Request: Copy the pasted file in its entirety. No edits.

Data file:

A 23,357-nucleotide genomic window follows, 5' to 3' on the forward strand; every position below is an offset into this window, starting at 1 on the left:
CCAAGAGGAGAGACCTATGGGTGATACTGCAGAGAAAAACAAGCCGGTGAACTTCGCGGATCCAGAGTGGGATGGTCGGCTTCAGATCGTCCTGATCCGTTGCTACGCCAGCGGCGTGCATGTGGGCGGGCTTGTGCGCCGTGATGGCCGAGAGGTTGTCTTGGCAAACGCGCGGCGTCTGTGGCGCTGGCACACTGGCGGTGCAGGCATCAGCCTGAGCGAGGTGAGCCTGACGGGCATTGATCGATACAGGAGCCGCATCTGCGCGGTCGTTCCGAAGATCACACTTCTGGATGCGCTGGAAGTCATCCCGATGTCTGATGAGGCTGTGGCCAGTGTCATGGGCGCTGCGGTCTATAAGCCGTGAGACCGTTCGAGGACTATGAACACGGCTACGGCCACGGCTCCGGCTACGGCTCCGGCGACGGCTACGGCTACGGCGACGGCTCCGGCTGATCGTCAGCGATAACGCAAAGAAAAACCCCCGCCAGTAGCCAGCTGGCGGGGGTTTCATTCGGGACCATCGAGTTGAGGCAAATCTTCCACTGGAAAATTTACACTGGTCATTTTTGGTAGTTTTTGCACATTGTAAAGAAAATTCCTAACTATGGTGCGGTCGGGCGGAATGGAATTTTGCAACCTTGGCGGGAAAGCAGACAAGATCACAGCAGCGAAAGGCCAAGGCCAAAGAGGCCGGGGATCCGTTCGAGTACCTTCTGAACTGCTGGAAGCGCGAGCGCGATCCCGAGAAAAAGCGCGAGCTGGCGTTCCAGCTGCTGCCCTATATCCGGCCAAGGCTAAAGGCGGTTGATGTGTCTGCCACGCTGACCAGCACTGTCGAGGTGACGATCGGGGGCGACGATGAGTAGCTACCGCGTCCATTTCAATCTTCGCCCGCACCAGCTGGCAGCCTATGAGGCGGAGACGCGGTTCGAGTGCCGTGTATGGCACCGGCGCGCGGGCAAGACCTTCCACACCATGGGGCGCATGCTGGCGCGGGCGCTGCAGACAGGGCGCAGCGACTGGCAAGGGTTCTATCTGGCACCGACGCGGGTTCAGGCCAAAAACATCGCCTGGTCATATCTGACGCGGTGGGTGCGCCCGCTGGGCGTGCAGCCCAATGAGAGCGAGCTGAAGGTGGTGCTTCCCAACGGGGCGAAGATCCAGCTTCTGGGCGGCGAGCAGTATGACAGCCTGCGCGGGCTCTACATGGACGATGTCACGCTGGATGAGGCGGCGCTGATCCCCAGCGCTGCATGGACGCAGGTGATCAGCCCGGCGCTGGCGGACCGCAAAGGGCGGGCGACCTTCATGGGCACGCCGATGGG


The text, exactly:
A 23,357-nucleotide genomic window follows, 5' to 3' on the forward strand; every position below is an offset into this window, starting at 1 on the left:
CCAAGAGGAGAGACCTATGGGTGATACTGCAGAGAAAAACAAGCCGGTGAACTTCGCGGATCCAGAGTGGGATGGTCGGCTTCAGATCGTCCTGATCCGTTGCTACGCCAGCGGCGTGCATGTGGGCGGGCTTGTGCGCCGTGATGGCCGAGAGGTTGTCTTGGCAAACGCGCGGCGTCTGTGGCGCTGGCACACTGGCGGTGCAGGCATCAGCCTGAGCGAGGTGAGCCTGACGGGCATTGATCGATACAGGAGCCGCATCTGCGCGGTCGTTCCGAAGATCACACTTCTGGATGCGCTGGAAGTCATCCCGATGTCTGATGAGGCTGTGGCCAGTGTCATGGGCGCTGCGGTCTATAAGCCGTGAGACCGTTCGAGGACTATGAACACGGCTACGGCCACGGCTCCGGCTACGGCTCCGGCGACGGCTACGGCTACGGCGACGGCTCCGGCTGATCGTCAGCGATAACGCAAAGAAAAACCCCCGCCAGTAGCCAGCTGGCGGGGGTTTCATTCGGGACCATCGAGTTGAGGCAAATCTTCCACTGGAAAATTTACACTGGTCATTTTTGGTAGTTTTTGCACATTGTAAAGAAAATTCCTAACTATGGTGCGGTCGGGCGGAATGGAATTTTGCAACCTTGGCGGGAAAGCAGACAAGATCACAGCAGCGAAAGGCCAAGGCCAAAGAGGCCGGGGATCCGTTCGAGTACCTTCTGAACTGCTGGAAGCGCGAGCGCGATCCCGAGAAAAAGCGCGAGCTGGCGTTCCAGCTGCTGCCCTATATCCGGCCAAGGCTAAAGGCGGTTGATGTGTCTGCCACGCTGACCAGCACTGTCGAGGTGACGATCGGGGGCGACGATGAGTAGCTACCGCGTCCATTTCAATCTTCGCCCGCACCAGCTGGCAGCCTATGAGGCGGAGACGCGGTTCGAGTGCCGTGTATGGCACCGGCGCGCGGGCAAGACCTTCCACACCATGGGGCGCATGCTGGCGCGGGCGCTGCAGACAGGGCGCAGCGACTGGCAAGGGTTCTATCTGGCACCGACGCGGGTTCAGGCCAAAAACATCGCCTGGTCATATCTGACGCGGTGGGTGCGCCCGCTGGGCGTGCAGCCCAATGAGAGCGAGCTGAAGGTGGTGCTTCCCAACGGGGCGAAGATCCAGCTTCTGGGCGGCGAGCAGTATGACAGCCTGCGCGGGCTCTACATGGACGATGTCACGCTGGATGAGGCGGCGCTGATCCCCAGCGCTGCATGGACGCAGGTGATCAGCCCGGCGCTGGCGGACCGCAAAGGGCGGGCGACCTTCATGGGCACGCCGATGGG